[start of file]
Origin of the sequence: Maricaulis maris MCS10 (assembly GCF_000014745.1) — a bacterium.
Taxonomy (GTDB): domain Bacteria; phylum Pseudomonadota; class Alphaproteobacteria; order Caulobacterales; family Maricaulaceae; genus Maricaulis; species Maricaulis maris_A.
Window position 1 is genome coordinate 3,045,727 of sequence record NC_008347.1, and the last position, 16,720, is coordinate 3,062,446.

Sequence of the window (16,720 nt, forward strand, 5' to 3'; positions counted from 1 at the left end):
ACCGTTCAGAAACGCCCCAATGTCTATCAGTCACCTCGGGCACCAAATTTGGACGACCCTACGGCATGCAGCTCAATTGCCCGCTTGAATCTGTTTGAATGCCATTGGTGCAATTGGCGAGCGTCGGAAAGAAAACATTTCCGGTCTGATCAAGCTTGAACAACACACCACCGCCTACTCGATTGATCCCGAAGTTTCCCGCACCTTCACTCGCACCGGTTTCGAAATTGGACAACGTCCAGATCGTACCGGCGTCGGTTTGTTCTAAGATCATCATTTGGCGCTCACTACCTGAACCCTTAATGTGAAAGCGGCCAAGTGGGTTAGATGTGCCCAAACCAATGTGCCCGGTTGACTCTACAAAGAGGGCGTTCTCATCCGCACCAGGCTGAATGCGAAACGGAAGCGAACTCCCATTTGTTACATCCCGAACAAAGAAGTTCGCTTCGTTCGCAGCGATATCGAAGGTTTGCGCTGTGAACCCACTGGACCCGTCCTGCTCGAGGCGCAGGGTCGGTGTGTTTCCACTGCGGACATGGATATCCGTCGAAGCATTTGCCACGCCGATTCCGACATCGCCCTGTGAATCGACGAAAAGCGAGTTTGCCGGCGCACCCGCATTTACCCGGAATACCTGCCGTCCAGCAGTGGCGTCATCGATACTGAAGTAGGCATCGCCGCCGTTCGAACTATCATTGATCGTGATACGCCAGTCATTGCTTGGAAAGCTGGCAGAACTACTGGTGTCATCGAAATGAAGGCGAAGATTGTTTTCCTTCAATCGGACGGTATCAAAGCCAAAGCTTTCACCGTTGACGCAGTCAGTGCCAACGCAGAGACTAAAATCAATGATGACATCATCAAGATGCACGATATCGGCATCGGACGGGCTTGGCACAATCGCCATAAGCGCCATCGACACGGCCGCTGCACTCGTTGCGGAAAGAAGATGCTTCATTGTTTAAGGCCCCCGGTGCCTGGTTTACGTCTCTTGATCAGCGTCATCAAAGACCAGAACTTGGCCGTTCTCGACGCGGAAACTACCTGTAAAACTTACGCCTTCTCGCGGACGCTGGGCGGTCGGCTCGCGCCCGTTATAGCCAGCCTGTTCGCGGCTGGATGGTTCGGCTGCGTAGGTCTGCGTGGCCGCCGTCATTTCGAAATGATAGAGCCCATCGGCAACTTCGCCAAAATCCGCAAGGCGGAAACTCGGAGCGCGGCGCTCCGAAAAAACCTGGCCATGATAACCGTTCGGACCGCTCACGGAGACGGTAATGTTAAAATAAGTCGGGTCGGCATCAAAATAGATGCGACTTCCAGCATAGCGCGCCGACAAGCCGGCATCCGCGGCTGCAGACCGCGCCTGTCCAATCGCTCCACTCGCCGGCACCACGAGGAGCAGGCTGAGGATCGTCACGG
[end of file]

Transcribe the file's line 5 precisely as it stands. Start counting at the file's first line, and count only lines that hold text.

ACCGTTCAGAAACGCCCCAATGTCTATCAGTCACCTCGGGCACCAAATTTGGACGACCCTACGGCATGCAGCTCAATTGCCCGCTTGAATCTGTTTGAATGCCATTGGTGCAATTGGCGAGCGTCGGAAAGAAAACATTTCCGGTCTGATCAAGCTTGAACAACACACCACCGCCTACTCGATTGATCCCGAAGTTTCCCGCACCTTCACTCGCACCGGTTTCGAAATTGGACAACGTCCAGATCGTACCGGCGTCGGTTTGTTCTAAGATCATCATTTGGCGCTCACTACCTGAACCCTTAATGTGAAAGCGGCCAAGTGGGTTAGATGTGCCCAAACCAATGTGCCCGGTTGACTCTACAAAGAGGGCGTTCTCATCCGCACCAGGCTGAATGCGAAACGGAAGCGAACTCCCATTTGTTACATCCCGAACAAAGAAGTTCGCTTCGTTCGCAGCGATATCGAAGGTTTGCGCTGTGAACCCACTGGACCCGTCCTGCTCGAGGCGCAGGGTCGGTGTGTTTCCACTGCGGACATGGATATCCGTCGAAGCATTTGCCACGCCGATTCCGACATCGCCCTGTGAATCGACGAAAAGCGAGTTTGCCGGCGCACCCGCATTTACCCGGAATACCTGCCGTCCAGCAGTGGCGTCATCGATACTGAAGTAGGCATCGCCGCCGTTCGAACTATCATTGATCGTGATACGCCAGTCATTGCTTGGAAAGCTGGCAGAACTACTGGTGTCATCGAAATGAAGGCGAAGATTGTTTTCCTTCAATCGGACGGTATCAAAGCCAAAGCTTTCACCGTTGACGCAGTCAGTGCCAACGCAGAGACTAAAATCAATGATGACATCATCAAGATGCACGATATCGGCATCGGACGGGCTTGGCACAATCGCCATAAGCGCCATCGACACGGCCGCTGCACTCGTTGCGGAAAGAAGATGCTTCATTGTTTAAGGCCCCCGGTGCCTGGTTTACGTCTCTTGATCAGCGTCATCAAAGACCAGAACTTGGCCGTTCTCGACGCGGAAACTACCTGTAAAACTTACGCCTTCTCGCGGACGCTGGGCGGTCGGCTCGCGCCCGTTATAGCCAGCCTGTTCGCGGCTGGATGGTTCGGCTGCGTAGGTCTGCGTGGCCGCCGTCATTTCGAAATGATAGAGCCCATCGGCAACTTCGCCAAAATCCGCAAGGCGGAAACTCGGAGCGCGGCGCTCCGAAAAAACCTGGCCATGATAACCGTTCGGACCGCTCACGGAGACGGTAATGTTAAAATAAGTCGGGTCGGCATCAAAATAGATGCGACTTCCAGCATAGCGCGCCGACAAGCCGGCATCCGCGGCTGCAGACCGCGCCTGTCCAATCGCTCCACTCGCCGGCACCACGAGGAGCAGGCTGAGGATCGTCACGG